This November’s election centers on a pressing question: do voters want to “Make America Great Again,” or become “Stronger Together?” While neither of these campaign slogans seems to focus on fiscal spending on the international scale, both provide significant insights as to how the next President of the United States will approach trade with foreign partners.
As global markets continue to expand, Hillary Clinton is looking to create more trade opportunities, and Donald Trump is proposing to halt them. Both candidates’ plans for fiscal international spending have benefits and drawbacks, but regardless, the U.S. must continue to cooperate with other major powers to create a global economy that works for everyone.
The best way to achieve this is to negotiate trade deals that support free trade and global production and consumption. This is why global conferences like the Group of Twenty (G20) Summit, held this September in Hangzhou, China, are so important to the U.S.’s fiscal international relations.
The G20 Summit is the forum in which leaders from nineteen major countries and the European Union (E.U.) meet annually to discuss international economic cooperation and broker trade deals. It was first held in 2008 so that the leaders of the world could formulate a response to the economic crisis. Since then, its primary goal has been to improve the future of the global economy.
The U.S. has often negotiated international trade deals, most recently the Trans-Pacific Partnership (TPP), signed in February by twelve Pacific Rim nations. The TPP is a multinational trade deal that would allow for international trade cooperation, but it has caused backlash from many prominent politicians, including Bernie Sanders, Hillary Clinton, Ted Cruz and Donald Trump. According to Senator Sanders, the TPP “is a nightmare for American workers.” Clinton has said it is “not good enough,” while Trump goes so far as to call it “the rape of America.”
So what do they all hate about it? Sanders summarizes many Americans’ disapproval of the partnership, stating that it “undercuts worker rights, outsources jobs, and dismantles labor, environmental, health, food safety and financial laws.”
In this election, Trump wishes to restrict free trade in order to retain jobs in the United States. But while imposing tariffs and restricting free trade may seem appealing to unemployed Americans, free trade is necessary for the global economy to continue functioning as it has since the General Agreement on Tariffs and Trade was signed in 1947.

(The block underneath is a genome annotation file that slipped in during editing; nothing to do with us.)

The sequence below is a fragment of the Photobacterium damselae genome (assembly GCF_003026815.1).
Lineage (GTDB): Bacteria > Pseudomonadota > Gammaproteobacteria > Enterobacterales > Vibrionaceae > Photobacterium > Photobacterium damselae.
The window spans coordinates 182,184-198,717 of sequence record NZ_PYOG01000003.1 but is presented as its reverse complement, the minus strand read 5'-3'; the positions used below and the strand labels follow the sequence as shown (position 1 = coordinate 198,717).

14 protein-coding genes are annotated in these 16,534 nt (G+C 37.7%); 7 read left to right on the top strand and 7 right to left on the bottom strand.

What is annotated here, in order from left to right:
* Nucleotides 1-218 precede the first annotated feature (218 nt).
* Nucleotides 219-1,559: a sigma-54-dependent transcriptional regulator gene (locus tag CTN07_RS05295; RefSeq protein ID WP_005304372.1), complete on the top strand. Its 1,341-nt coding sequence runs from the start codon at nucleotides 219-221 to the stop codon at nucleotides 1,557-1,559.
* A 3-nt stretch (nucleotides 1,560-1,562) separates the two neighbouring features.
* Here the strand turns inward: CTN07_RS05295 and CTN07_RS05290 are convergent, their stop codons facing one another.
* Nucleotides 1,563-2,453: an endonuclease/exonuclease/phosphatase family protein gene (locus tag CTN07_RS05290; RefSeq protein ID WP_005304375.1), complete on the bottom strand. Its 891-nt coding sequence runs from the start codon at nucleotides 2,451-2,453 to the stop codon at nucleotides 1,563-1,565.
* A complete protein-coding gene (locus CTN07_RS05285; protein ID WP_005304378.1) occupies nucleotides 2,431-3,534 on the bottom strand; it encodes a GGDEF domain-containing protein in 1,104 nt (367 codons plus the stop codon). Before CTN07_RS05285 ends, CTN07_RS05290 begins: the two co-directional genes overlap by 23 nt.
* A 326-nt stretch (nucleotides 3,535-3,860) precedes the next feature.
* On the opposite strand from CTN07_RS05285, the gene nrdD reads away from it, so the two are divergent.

The TPP is the most recent example of a free trade deal that strengthens the American economy, placing a greater value on intellectual property trading and liberalizing trade in services and agriculture, sectors in which the US is strong compared to the other eleven Pacific Rim nations. Trade deals like the TPP help the United States economy considerably, and Americans must take this into account when voting for their next President.
An isolationist nation cannot succeed on its own in today’s world. Military dominance alone cannot determine America’s success, and barriers to restrict free trade will do nothing but harm America’s economy. Free trade allows for American workers to specialize in goods and services that they produce more efficiently than the rest of the world in exchange for goods and services that other countries can produce at a lower cost and higher quality.
America’s economy has relied on free trade for a long time, and deals such as the TPP and NAFTA benefit everyone involved, including America’s economy. Regardless of who is elected President in November, it is essential for the United States to continue collaborating with other world powers to broker trade deals and improve the global economy.